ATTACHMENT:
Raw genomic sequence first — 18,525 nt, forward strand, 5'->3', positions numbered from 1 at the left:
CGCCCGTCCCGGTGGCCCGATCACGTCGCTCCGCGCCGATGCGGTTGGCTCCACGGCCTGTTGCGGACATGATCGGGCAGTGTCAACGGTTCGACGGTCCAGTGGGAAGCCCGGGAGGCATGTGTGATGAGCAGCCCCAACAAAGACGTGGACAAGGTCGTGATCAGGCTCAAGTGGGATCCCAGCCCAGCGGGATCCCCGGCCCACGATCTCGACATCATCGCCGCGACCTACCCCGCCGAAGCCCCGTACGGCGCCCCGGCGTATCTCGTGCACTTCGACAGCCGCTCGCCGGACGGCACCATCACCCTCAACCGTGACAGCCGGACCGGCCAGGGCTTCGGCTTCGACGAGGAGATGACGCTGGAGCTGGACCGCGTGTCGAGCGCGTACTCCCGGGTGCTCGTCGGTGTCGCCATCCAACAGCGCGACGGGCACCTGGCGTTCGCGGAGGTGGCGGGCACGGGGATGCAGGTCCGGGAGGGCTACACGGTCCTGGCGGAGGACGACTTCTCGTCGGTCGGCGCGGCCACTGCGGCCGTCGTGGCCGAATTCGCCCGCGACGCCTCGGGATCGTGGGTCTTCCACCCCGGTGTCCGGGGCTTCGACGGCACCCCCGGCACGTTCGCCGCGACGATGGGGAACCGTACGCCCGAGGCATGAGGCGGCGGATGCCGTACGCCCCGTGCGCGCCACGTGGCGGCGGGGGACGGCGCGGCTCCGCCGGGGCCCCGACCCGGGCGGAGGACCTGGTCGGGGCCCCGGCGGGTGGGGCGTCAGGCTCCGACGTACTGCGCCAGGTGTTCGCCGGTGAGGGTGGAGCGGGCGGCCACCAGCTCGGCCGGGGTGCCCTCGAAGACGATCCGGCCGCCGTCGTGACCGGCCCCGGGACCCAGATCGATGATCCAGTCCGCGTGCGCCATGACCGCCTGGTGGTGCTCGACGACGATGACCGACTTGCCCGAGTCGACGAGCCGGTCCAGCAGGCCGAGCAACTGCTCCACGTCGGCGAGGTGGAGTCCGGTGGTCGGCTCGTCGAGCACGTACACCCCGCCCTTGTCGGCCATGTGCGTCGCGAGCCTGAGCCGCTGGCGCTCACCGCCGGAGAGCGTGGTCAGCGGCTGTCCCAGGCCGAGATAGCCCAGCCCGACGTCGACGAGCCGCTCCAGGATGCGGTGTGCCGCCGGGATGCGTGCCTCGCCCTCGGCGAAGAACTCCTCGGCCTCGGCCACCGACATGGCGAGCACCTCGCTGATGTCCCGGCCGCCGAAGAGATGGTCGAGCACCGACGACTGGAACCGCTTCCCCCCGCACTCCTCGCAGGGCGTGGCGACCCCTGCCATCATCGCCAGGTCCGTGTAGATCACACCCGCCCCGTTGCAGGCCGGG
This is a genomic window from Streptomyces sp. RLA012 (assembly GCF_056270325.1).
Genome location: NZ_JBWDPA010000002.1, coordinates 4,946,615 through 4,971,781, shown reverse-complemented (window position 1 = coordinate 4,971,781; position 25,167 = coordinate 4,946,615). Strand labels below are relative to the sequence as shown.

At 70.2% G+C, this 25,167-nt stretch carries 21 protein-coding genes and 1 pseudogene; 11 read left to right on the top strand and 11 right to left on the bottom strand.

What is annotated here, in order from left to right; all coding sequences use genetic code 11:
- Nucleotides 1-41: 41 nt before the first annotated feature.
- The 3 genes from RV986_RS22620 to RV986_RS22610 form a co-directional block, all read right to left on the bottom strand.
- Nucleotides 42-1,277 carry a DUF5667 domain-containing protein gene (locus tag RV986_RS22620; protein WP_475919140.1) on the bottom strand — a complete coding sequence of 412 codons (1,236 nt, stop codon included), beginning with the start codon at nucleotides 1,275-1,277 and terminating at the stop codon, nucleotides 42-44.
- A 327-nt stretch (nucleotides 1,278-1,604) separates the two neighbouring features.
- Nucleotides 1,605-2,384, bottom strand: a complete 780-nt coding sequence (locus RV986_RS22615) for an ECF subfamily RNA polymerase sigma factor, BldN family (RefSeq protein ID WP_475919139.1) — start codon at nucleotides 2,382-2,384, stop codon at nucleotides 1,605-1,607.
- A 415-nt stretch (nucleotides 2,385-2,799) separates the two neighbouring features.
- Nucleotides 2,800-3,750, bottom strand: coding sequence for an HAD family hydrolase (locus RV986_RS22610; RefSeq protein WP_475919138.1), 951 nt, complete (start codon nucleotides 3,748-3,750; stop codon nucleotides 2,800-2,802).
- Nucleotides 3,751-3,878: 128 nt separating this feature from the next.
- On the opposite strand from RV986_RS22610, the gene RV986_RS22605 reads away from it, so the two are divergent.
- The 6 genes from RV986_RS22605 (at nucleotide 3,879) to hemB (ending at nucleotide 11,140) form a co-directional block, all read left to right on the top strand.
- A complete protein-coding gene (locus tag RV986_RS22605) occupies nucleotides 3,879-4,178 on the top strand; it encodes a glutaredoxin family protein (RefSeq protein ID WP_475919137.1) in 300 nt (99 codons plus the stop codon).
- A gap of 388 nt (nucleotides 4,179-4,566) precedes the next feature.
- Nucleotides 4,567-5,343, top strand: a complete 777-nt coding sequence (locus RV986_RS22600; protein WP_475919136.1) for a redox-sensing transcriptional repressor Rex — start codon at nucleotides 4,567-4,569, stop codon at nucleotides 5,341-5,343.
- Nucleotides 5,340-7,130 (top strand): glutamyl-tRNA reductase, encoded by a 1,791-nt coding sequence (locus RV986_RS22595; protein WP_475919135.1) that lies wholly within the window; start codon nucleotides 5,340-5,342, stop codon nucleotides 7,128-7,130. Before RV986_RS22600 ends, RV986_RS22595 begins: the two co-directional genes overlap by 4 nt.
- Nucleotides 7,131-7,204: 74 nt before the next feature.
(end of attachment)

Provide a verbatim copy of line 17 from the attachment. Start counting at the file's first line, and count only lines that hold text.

- A complete protein-coding gene (locus tag RV986_RS22605) occupies nucleotides 3,879-4,178 on the top strand; it encodes a glutaredoxin family protein (RefSeq protein ID WP_475919137.1) in 300 nt (99 codons plus the stop codon).